The Riot Room, Kansas City, MO – 04-21-2018
The Riot Room has long been one of this writer’s favorite venues in Kansas City and this was not his first time seeing 3TEETH there, although this was his first time seeing supporting act Street Sect and co-headliner Ho99o9 for the Lights Out America Tour.
Having entered the venue just as Street Sects started, no setup was seen, which helped the aesthetic of the band’s performance – a solid wall of fog, horror movie samples, and strobe lights. A lot has been made of the intensity of Street Sects’ live show and it did not disappoint. Most of the time, one could not see anybody up on stage and it wasn’t entirely certain if one could even see all of the people standing by the stage. Just to drive the point home, vocalist Leo Ashline managed to walk off the stage with a chainsaw without much of anyone noticing. He circled around to the back of the crowd, where he stood for a few seconds before screaming and revving up the chainsaw. There were some small subtleties within the music and vocals, but they were completely drowned out by everything else that was happening. Street Sects shows are not for everyone, especially those with epilepsy or those with a low threshold for sensory stimulation.
Ho99o9 has often been compared to Death Grips, and while part of that is true, especially on the duo’s albums, the band comes off live as hardcore punk similar to Suicidal Tendencies, the Cro-Mags, and the other frequently made comparison, Bad Brains, that occasionally slowed down into the realm of hip-hop. The opening song, “Street Power” personifies this juxtaposition, starting off with slower, hard hip-hop style, jumping into the hard punk of loud guitars and shouting. Unlike Street Sects, who had the crowd mesmerized and mostly at a standstill, Ho99o9 had the crowd engaged and rowdy. There was a good sized mosh pit going for most of the show that vocalist Eaddy jumped into multiple times. The band also consists of vocalist TheOMG, who ran the sampler, and drummer Ian Longwell. Even though nobody onstage was playing the guitar or synth parts, it didn’t matter; the energy of the live drums and raw vocals made for a complete live experience.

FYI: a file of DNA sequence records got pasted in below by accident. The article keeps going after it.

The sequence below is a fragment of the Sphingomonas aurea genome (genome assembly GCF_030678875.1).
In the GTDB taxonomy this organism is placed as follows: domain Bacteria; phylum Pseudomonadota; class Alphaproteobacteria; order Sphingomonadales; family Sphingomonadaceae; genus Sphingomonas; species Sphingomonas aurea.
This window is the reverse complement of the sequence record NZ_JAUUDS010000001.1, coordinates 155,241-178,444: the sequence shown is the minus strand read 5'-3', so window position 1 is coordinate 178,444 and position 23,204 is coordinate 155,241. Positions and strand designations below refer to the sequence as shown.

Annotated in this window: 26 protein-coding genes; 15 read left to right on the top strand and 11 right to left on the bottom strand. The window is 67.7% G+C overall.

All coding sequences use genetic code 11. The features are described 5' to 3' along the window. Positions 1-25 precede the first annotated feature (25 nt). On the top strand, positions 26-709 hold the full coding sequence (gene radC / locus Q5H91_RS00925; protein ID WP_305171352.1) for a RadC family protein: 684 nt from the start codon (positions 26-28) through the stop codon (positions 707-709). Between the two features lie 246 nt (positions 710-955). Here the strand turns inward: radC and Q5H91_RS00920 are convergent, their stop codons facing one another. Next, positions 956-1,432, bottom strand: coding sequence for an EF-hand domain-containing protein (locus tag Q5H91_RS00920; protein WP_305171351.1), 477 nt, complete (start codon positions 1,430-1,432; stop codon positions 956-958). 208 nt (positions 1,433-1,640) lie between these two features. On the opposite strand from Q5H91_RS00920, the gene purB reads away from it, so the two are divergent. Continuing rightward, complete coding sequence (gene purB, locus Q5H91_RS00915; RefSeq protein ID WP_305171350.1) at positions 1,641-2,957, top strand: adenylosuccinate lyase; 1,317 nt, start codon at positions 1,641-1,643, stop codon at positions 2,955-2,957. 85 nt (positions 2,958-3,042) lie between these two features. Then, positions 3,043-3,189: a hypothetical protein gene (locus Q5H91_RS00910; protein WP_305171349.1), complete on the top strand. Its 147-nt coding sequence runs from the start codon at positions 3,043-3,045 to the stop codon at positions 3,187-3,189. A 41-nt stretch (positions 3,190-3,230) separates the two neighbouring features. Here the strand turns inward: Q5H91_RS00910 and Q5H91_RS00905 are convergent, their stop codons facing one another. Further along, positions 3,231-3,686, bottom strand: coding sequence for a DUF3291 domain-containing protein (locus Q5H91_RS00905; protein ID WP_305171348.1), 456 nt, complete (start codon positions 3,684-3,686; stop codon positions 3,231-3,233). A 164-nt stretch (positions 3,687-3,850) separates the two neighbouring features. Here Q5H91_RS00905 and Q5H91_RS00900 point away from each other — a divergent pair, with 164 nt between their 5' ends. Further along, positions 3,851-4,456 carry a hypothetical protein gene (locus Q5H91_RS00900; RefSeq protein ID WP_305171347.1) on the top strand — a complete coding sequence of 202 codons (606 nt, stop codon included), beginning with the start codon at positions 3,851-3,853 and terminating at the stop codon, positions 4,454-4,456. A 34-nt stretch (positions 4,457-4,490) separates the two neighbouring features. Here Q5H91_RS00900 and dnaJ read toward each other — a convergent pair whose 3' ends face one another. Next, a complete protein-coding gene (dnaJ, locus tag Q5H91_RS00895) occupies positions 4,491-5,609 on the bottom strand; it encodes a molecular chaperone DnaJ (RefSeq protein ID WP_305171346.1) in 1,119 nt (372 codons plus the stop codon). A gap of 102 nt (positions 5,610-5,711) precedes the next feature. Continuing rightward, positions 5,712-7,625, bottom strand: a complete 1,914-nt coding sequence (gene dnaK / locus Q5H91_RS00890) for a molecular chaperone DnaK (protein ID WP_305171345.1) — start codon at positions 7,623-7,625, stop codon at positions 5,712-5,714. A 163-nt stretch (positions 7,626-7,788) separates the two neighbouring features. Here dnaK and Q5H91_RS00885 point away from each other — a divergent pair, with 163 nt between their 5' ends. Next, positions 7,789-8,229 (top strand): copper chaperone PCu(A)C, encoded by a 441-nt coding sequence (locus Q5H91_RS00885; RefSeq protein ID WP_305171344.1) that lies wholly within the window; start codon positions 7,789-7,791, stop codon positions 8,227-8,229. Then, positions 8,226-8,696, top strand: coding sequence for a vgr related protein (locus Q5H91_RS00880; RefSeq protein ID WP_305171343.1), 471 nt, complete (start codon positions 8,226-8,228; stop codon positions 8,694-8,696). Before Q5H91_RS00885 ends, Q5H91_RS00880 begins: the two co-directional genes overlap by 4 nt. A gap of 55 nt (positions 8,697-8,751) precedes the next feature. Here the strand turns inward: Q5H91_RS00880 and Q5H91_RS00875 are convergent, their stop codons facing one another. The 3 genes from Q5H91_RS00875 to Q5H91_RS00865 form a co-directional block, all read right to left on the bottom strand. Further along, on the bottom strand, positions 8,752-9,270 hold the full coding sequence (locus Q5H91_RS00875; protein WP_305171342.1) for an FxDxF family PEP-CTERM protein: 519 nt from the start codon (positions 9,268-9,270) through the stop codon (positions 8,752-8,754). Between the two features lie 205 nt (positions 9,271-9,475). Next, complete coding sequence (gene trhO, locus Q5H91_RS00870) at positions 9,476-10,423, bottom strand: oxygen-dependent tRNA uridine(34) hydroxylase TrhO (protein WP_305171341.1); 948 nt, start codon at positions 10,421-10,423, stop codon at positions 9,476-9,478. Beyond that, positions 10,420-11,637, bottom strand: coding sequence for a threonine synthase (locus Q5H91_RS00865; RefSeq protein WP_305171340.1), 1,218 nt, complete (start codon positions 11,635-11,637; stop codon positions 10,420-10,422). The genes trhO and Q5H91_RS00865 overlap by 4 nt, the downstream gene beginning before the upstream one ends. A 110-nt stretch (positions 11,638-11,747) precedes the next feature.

3TEETH vocalist Alexis Mincolla had mentioned that Ho99o9 was a hard act to follow and he is correct. If a band didn’t have its live act together, the performance would come off as boring by comparison to Ho99o9’s high energy. Luckily, 3TEETH has been perfecting its live show for a few years now and the band can hold its own. The set opened with the slow but heavy “Divine Weapon,” and the group continued to go back and forth between songs from the first and second albums. Since 3TEETH’s last show at the Riot Room about a year-and-a-half ago, the band has added a live drummer, which allowed Andrew Means to switch from playing electronic drums to a fulltime keyboardist. Means along with Xavier Swafford gives the group two dedicated keyboard players, which is a rarity for an industrial/metal band.
Also, vocalist Mincolla has become chattier and more mobile over time. Last time, this writer doesn’t remember him talking to the crowd much and he stood in the same spot most of that show. This time, he engaged in more stage banter and moved around the stage, proving that he is fitting into the role of a personable front man well. Also notable is that his vocals seemed more natural and unprocessed in comparison to previous tours, but as the band mentioned, this was its twenty-sixth show on this tour and one could tell it was wearing them down by this point. It didn’t affect the performance, but in between songs, signs of fatigue were clearly visible. For the last song of the night, 3TEETH brought Ho99o9 back on the stage to perform one of their two songs together. During the discussion with the crowd about which song to play, someone onstage could be hear saying, “Fuck it! Let’s just play ‘Lights Out,'” which proceeded to be the last song of the night.
Unfortunately, ReGen was not able to make it inside in time to catch the first band, Kansas City’s own Razorwire Halo, a band that normally puts on a very visual live performance with multiple screens and projectors. But from the acts that were witnessed, high energy, art, and talent were on full display.
Website, Facebook, Twitter, SoundCloud, Bandcamp, YouTube
Website, Facebook, Twitter, SoundCloud, YouTube
Facebook, Twitter, Bandcamp, YouTube
Article by Douglas Leach (nowandforalltime)
Photography by Joseph Wilson (JWilson) and Douglas Leach (nowandforalltime)